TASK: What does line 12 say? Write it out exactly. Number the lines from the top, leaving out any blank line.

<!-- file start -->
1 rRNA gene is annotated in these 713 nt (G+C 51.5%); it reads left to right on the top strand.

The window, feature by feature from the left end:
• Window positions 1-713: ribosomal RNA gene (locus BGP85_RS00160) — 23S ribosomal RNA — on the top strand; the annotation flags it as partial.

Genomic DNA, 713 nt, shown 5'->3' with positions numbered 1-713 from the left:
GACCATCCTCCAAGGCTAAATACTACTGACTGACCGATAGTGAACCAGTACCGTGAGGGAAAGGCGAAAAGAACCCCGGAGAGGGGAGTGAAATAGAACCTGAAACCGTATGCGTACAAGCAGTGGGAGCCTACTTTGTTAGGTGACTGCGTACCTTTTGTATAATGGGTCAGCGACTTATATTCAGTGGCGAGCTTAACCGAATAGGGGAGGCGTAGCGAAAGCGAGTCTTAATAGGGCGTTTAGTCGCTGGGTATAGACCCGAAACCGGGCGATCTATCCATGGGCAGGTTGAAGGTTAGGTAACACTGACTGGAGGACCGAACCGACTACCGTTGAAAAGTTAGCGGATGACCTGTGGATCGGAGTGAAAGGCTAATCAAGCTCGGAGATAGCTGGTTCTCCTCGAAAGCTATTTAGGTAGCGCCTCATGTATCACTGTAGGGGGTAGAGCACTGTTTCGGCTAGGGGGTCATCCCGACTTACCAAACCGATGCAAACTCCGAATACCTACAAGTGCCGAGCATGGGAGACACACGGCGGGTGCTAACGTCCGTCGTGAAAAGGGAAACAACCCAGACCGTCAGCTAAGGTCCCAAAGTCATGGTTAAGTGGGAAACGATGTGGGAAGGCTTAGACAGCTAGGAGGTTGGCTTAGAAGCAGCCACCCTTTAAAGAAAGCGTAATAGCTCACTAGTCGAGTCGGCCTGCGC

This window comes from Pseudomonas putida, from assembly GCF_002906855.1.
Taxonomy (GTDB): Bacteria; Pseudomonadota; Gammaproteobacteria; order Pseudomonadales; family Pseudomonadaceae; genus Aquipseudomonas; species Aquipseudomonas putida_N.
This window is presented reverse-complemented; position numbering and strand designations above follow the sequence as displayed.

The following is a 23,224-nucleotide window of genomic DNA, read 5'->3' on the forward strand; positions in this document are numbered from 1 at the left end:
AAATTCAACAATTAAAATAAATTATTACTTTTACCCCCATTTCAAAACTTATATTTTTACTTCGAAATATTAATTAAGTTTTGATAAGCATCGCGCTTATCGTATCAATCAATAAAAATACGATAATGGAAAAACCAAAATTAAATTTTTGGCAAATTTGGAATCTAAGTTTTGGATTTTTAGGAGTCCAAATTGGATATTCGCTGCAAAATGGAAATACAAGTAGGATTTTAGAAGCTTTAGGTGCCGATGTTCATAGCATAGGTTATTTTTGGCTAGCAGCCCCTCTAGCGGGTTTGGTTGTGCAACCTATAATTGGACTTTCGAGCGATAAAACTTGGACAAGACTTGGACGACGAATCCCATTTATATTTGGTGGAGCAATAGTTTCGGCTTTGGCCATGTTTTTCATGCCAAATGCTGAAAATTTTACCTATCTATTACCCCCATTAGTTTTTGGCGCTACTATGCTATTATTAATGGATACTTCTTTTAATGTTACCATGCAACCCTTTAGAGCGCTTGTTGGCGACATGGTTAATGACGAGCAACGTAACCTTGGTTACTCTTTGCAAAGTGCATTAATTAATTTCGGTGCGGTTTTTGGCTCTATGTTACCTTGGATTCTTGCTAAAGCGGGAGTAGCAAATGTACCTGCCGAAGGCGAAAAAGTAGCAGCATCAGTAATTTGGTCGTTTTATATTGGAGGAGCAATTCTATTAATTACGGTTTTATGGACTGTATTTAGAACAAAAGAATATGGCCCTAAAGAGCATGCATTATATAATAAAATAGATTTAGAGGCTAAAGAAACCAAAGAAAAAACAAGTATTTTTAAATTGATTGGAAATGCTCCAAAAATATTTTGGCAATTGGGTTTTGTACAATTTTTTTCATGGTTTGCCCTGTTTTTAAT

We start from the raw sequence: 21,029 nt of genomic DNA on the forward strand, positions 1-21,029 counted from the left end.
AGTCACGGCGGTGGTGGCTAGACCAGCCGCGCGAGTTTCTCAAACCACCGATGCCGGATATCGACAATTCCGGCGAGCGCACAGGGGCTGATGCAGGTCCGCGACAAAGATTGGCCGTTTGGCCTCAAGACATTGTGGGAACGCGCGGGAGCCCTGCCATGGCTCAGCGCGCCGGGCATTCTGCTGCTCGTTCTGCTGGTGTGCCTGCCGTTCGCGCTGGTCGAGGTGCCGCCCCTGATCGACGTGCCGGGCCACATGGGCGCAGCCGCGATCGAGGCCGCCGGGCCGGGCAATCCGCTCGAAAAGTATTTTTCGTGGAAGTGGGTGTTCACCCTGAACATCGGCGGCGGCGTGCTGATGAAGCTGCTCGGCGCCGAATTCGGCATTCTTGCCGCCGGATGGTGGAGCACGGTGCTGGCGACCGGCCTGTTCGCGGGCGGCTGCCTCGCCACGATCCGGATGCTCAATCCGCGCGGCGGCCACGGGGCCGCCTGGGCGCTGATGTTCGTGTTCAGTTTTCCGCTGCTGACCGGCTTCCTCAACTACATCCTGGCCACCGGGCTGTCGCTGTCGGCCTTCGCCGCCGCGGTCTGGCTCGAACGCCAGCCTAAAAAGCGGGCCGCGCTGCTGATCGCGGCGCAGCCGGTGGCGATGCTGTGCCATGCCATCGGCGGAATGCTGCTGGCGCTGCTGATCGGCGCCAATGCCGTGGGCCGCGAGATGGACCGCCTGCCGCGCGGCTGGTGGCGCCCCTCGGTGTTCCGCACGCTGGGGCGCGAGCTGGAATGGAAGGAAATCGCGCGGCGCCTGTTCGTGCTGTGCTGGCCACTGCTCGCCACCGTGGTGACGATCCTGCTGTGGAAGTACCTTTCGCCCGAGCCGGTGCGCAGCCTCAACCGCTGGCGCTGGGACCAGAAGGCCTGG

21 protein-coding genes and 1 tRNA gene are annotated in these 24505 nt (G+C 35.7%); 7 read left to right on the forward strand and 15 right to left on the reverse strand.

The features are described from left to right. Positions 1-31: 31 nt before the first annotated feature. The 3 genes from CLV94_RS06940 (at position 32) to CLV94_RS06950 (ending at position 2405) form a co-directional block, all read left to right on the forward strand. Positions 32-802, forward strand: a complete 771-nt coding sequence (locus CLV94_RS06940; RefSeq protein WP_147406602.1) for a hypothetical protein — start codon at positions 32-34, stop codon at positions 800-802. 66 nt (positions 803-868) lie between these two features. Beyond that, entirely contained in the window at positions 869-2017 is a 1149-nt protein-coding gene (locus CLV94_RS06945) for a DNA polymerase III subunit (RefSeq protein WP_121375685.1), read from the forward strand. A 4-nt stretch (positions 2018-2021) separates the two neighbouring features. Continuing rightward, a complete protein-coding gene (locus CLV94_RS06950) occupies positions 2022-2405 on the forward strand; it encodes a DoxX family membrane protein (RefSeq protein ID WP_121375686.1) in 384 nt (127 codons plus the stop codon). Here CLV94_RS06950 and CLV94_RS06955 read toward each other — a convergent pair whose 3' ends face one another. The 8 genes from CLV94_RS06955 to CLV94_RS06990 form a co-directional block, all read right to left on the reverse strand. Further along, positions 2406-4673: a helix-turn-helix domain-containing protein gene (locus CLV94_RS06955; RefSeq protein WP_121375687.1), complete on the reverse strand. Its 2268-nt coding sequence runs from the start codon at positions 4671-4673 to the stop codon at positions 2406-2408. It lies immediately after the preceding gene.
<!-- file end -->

AGTCACGGCGGTGGTGGCTAGACCAGCCGCGCGAGTTTCTCAAACCACCGATGCCGGATATCGACAATTCCGGCGAGCGCACAGGGGCTGATGCAGGTCCGCGACAAAGATTGGCCGTTTGGCCTCAAGACATTGTGGGAACGCGCGGGAGCCCTGCCATGGCTCAGCGCGCCGGGCATTCTGCTGCTCGTTCTGCTGGTGTGCCTGCCGTTCGCGCTGGTCGAGGTGCCGCCCCTGATCGACGTGCCGGGCCACATGGGCGCAGCCGCGATCGAGGCCGCCGGGCCGGGCAATCCGCTCGAAAAGTATTTTTCGTGGAAGTGGGTGTTCACCCTGAACATCGGCGGCGGCGTGCTGATGAAGCTGCTCGGCGCCGAATTCGGCATTCTTGCCGCCGGATGGTGGAGCACGGTGCTGGCGACCGGCCTGTTCGCGGGCGGCTGCCTCGCCACGATCCGGATGCTCAATCCGCGCGGCGGCCACGGGGCCGCCTGGGCGCTGATGTTCGTGTTCAGTTTTCCGCTGCTGACCGGCTTCCTCAACTACATCCTGGCCACCGGGCTGTCGCTGTCGGCCTTCGCCGCCGCGGTCTGGCTCGAACGCCAGCCTAAAAAGCGGGCCGCGCTGCTGATCGCGGCGCAGCCGGTGGCGATGCTGTGCCATGCCATCGGCGGAATGCTGCTGGCGCTGCTGATCGGCGCCAATGCCGTGGGCCGCGAGATGGACCGCCTGCCGCGCGGCTGGTGGCGCCCCTCGGTGTTCCGCACGCTGGGGCGCGAGCTGGAATGGAAGGAAATCGCGCGGCGCCTGTTCGTGCTGTGCTGGCCACTGCTCGCCACCGTGGTGACGATCCTGCTGTGGAAGTACCTTTCGCCCGAGCCGGTGCGCAGCCTCAACCGCTGGCGCTGGGACCAGAAGGCCTGG